Why do you believe what you believe? Some people have a really solid answer to that question, but much of the population never thinks much about deeper questions such as this. In fact, for most Americans it is simply easier to let others do their thinking for them. Today, most of us spend multiple hours each day absorbing information through a screen, and most of the content that is fed to us through our televisions, phones, tablets and computers is controlled by the elite. And if you allow anyone to feed information into your mind for several hours every day, it is going to have a dramatic impact on how you view the world.
When I was younger, one of my favorite movies was “The Matrix”, and I think that it is a really good metaphor for what is going on in our society today. In the film, nearly the entire human population was plugged into a system which continuously fed a computer-generated reality into their minds that wasn’t real at all. Later on, I eventually came to realize that we are willingly doing the same thing to ourselves. Our personal interactions with one another are extremely limited, but we willingly “plug in” to the enormous matrix of news, information and entertainment that the elite have constructed for many hours each day.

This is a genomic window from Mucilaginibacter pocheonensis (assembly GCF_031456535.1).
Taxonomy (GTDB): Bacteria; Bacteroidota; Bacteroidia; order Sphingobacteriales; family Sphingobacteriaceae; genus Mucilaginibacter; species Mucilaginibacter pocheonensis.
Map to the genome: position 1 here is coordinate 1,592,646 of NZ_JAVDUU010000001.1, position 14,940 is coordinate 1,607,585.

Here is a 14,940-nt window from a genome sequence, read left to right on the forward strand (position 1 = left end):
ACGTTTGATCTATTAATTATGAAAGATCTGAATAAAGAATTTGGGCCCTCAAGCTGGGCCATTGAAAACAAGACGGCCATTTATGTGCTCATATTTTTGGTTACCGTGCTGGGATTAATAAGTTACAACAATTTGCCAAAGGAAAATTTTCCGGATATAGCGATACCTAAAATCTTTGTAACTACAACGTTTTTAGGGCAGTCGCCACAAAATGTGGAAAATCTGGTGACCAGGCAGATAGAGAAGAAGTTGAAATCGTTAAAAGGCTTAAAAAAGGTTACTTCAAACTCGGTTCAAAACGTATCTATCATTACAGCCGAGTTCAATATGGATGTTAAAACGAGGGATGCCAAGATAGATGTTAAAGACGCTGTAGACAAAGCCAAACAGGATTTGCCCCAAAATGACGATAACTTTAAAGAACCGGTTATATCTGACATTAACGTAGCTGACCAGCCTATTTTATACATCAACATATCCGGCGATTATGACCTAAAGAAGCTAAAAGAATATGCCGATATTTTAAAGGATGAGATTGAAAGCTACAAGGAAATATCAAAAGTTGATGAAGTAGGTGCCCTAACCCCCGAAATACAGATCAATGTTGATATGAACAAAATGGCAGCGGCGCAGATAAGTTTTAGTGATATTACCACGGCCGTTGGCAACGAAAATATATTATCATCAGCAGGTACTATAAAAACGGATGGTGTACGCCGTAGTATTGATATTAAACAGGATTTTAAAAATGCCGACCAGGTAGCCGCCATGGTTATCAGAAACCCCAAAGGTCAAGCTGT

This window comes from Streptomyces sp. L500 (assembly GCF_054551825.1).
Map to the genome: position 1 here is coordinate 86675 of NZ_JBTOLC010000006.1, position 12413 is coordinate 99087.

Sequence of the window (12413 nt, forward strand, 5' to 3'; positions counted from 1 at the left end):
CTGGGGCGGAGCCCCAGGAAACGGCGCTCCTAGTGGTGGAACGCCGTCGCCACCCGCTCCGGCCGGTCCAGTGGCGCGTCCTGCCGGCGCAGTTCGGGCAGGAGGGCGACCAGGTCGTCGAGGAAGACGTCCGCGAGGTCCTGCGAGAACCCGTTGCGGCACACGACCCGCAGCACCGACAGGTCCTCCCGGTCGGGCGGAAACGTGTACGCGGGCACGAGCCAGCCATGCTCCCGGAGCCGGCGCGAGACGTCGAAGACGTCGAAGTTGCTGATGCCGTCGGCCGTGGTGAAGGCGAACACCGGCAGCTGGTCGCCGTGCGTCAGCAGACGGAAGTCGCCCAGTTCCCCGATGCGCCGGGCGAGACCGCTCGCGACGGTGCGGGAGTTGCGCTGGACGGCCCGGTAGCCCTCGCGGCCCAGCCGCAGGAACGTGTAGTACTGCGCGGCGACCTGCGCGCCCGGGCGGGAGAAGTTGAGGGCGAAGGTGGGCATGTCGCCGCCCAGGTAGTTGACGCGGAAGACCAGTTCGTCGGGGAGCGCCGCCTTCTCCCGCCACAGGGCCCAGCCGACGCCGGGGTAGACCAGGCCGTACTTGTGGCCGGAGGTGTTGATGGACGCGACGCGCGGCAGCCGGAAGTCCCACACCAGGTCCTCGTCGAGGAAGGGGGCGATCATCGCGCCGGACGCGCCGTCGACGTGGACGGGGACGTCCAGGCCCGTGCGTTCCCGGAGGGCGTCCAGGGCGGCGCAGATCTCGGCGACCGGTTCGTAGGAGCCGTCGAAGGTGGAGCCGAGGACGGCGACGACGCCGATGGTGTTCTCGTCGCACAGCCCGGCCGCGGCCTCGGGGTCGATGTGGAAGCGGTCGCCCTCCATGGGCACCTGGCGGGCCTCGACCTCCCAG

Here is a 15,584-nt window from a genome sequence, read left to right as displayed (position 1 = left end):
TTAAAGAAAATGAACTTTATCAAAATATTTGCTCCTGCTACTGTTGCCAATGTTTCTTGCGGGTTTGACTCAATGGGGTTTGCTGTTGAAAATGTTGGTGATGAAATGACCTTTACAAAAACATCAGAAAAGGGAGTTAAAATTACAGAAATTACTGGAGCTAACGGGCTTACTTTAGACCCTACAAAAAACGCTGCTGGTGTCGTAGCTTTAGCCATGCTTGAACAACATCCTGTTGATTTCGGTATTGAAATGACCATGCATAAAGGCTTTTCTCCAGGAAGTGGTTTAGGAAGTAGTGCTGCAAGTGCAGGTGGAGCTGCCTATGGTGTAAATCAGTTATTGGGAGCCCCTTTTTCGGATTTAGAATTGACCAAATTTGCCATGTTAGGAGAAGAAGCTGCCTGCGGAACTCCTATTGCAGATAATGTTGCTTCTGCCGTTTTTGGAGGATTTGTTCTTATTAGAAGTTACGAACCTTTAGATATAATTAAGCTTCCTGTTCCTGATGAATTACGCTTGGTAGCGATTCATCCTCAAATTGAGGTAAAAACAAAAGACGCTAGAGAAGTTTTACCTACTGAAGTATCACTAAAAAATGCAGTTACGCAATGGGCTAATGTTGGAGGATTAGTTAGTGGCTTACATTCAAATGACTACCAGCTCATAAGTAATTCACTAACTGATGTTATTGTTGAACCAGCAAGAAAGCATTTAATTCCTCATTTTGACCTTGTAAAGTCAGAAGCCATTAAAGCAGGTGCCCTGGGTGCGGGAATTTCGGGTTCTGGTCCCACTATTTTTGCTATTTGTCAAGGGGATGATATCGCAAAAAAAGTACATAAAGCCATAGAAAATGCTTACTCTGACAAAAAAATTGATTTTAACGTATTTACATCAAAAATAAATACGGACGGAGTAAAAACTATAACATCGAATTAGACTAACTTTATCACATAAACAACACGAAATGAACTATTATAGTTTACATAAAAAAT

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Before televisions and computers were invented, Americans didn’t spend any time staring at television and computer screens.
They worked hard, raised their families, personally interacted with their communities (remember that?), and generally tried to make the world a better place. But now for many of us, the “virtual world” actually seems more real than the “real world” does. In fact, as you will see below, average Americans now spend most of their waking hours staring at a screen. We have willingly connected ourselves to “the matrix”, and the amount of time spent connected is rising with each passing year. A report that was just put out by Nielsen found that we spend an average of 11 hours per dayinteracting with media…
Americans now spend most of their waking hours watching TV, listening to music, using apps on their smartphones, or otherwise consuming media, a new study finds.
US adults are spending more than 11 hours a day on average—or about two-thirds of their waking time—consuming media in some form, Nielsen showed in its first-quarter 2018 report on US media consumption today (July 31). It measured, based on its representative panels of TV, radio, and digital households and consumers, activities like watching TV and DVDs, listening to the radio, visiting apps on a smartphone or tablet, and using the internet and game consoles.
End of the American Dream